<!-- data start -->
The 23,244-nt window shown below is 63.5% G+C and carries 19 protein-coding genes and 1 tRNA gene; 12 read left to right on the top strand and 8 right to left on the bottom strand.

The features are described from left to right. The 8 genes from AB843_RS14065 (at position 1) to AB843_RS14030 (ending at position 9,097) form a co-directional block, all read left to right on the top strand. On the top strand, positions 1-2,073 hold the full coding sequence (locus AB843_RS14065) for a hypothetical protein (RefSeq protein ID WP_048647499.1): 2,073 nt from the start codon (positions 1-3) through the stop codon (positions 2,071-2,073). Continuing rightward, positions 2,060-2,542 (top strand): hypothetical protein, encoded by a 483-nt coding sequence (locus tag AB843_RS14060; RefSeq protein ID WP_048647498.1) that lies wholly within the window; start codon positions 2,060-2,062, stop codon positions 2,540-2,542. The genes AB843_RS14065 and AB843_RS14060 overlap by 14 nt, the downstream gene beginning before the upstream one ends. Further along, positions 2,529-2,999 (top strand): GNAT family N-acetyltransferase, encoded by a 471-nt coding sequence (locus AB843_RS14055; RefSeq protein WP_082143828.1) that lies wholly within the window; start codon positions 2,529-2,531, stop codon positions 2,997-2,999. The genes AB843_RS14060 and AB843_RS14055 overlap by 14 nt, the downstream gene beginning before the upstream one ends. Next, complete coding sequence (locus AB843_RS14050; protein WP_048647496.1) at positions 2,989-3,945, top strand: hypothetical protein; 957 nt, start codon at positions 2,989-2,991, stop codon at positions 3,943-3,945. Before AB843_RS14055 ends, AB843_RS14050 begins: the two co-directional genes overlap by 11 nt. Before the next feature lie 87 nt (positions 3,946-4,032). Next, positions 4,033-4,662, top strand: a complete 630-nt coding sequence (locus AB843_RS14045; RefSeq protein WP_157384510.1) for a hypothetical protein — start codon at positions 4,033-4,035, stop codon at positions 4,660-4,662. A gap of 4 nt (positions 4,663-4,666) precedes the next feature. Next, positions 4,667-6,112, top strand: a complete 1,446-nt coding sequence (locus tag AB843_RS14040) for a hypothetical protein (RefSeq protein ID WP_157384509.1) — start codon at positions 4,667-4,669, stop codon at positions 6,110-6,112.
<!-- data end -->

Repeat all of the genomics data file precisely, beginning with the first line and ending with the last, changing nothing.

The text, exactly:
The 23,244-nt window shown below is 63.5% G+C and carries 19 protein-coding genes and 1 tRNA gene; 12 read left to right on the top strand and 8 right to left on the bottom strand.

The features are described from left to right. The 8 genes from AB843_RS14065 (at position 1) to AB843_RS14030 (ending at position 9,097) form a co-directional block, all read left to right on the top strand. On the top strand, positions 1-2,073 hold the full coding sequence (locus AB843_RS14065) for a hypothetical protein (RefSeq protein ID WP_048647499.1): 2,073 nt from the start codon (positions 1-3) through the stop codon (positions 2,071-2,073). Continuing rightward, positions 2,060-2,542 (top strand): hypothetical protein, encoded by a 483-nt coding sequence (locus tag AB843_RS14060; RefSeq protein ID WP_048647498.1) that lies wholly within the window; start codon positions 2,060-2,062, stop codon positions 2,540-2,542. The genes AB843_RS14065 and AB843_RS14060 overlap by 14 nt, the downstream gene beginning before the upstream one ends. Further along, positions 2,529-2,999 (top strand): GNAT family N-acetyltransferase, encoded by a 471-nt coding sequence (locus AB843_RS14055; RefSeq protein WP_082143828.1) that lies wholly within the window; start codon positions 2,529-2,531, stop codon positions 2,997-2,999. The genes AB843_RS14060 and AB843_RS14055 overlap by 14 nt, the downstream gene beginning before the upstream one ends. Next, complete coding sequence (locus AB843_RS14050; protein WP_048647496.1) at positions 2,989-3,945, top strand: hypothetical protein; 957 nt, start codon at positions 2,989-2,991, stop codon at positions 3,943-3,945. Before AB843_RS14055 ends, AB843_RS14050 begins: the two co-directional genes overlap by 11 nt. Before the next feature lie 87 nt (positions 3,946-4,032). Next, positions 4,033-4,662, top strand: a complete 630-nt coding sequence (locus AB843_RS14045; RefSeq protein WP_157384510.1) for a hypothetical protein — start codon at positions 4,033-4,035, stop codon at positions 4,660-4,662. A gap of 4 nt (positions 4,663-4,666) precedes the next feature. Next, positions 4,667-6,112, top strand: a complete 1,446-nt coding sequence (locus tag AB843_RS14040) for a hypothetical protein (RefSeq protein ID WP_157384509.1) — start codon at positions 4,667-4,669, stop codon at positions 6,110-6,112.